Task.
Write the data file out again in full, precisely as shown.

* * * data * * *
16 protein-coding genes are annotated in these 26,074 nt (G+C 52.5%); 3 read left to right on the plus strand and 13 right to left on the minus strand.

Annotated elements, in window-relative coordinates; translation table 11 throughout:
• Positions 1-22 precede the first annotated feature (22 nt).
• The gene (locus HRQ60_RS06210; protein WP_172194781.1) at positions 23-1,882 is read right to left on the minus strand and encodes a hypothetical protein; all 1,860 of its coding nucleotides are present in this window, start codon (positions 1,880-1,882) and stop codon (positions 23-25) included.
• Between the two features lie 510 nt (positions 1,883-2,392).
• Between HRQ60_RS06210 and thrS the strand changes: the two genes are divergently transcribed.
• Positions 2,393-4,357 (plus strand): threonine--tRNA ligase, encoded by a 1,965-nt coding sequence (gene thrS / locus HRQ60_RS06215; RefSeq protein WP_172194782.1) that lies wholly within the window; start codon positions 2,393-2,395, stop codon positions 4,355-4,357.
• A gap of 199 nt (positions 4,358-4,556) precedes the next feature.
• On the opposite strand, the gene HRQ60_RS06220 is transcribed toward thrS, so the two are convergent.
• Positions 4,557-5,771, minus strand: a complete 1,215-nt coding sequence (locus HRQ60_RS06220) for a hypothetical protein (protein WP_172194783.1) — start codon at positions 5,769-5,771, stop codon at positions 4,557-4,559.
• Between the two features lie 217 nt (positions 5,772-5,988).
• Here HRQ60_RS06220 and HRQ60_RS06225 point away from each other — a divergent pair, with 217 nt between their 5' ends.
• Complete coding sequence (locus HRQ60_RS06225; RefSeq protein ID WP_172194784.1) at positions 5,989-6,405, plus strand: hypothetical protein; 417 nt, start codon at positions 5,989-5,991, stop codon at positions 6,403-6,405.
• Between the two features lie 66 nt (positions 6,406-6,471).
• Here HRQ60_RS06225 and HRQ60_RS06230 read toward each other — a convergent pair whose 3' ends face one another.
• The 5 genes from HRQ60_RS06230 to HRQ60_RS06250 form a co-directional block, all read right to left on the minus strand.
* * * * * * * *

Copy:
16 protein-coding genes are annotated in these 26,074 nt (G+C 52.5%); 3 read left to right on the plus strand and 13 right to left on the minus strand.

Annotated elements, in window-relative coordinates; translation table 11 throughout:
• Positions 1-22 precede the first annotated feature (22 nt).
• The gene (locus HRQ60_RS06210; protein WP_172194781.1) at positions 23-1,882 is read right to left on the minus strand and encodes a hypothetical protein; all 1,860 of its coding nucleotides are present in this window, start codon (positions 1,880-1,882) and stop codon (positions 23-25) included.
• Between the two features lie 510 nt (positions 1,883-2,392).
• Between HRQ60_RS06210 and thrS the strand changes: the two genes are divergently transcribed.
• Positions 2,393-4,357 (plus strand): threonine--tRNA ligase, encoded by a 1,965-nt coding sequence (gene thrS / locus HRQ60_RS06215; RefSeq protein WP_172194782.1) that lies wholly within the window; start codon positions 2,393-2,395, stop codon positions 4,355-4,357.
• A gap of 199 nt (positions 4,358-4,556) precedes the next feature.
• On the opposite strand, the gene HRQ60_RS06220 is transcribed toward thrS, so the two are convergent.
• Positions 4,557-5,771, minus strand: a complete 1,215-nt coding sequence (locus HRQ60_RS06220) for a hypothetical protein (protein WP_172194783.1) — start codon at positions 5,769-5,771, stop codon at positions 4,557-4,559.
• Between the two features lie 217 nt (positions 5,772-5,988).
• Here HRQ60_RS06220 and HRQ60_RS06225 point away from each other — a divergent pair, with 217 nt between their 5' ends.
• Complete coding sequence (locus HRQ60_RS06225; RefSeq protein ID WP_172194784.1) at positions 5,989-6,405, plus strand: hypothetical protein; 417 nt, start codon at positions 5,989-5,991, stop codon at positions 6,403-6,405.
• Between the two features lie 66 nt (positions 6,406-6,471).
• Here HRQ60_RS06225 and HRQ60_RS06230 read toward each other — a convergent pair whose 3' ends face one another.
• The 5 genes from HRQ60_RS06230 to HRQ60_RS06250 form a co-directional block, all read right to left on the minus strand.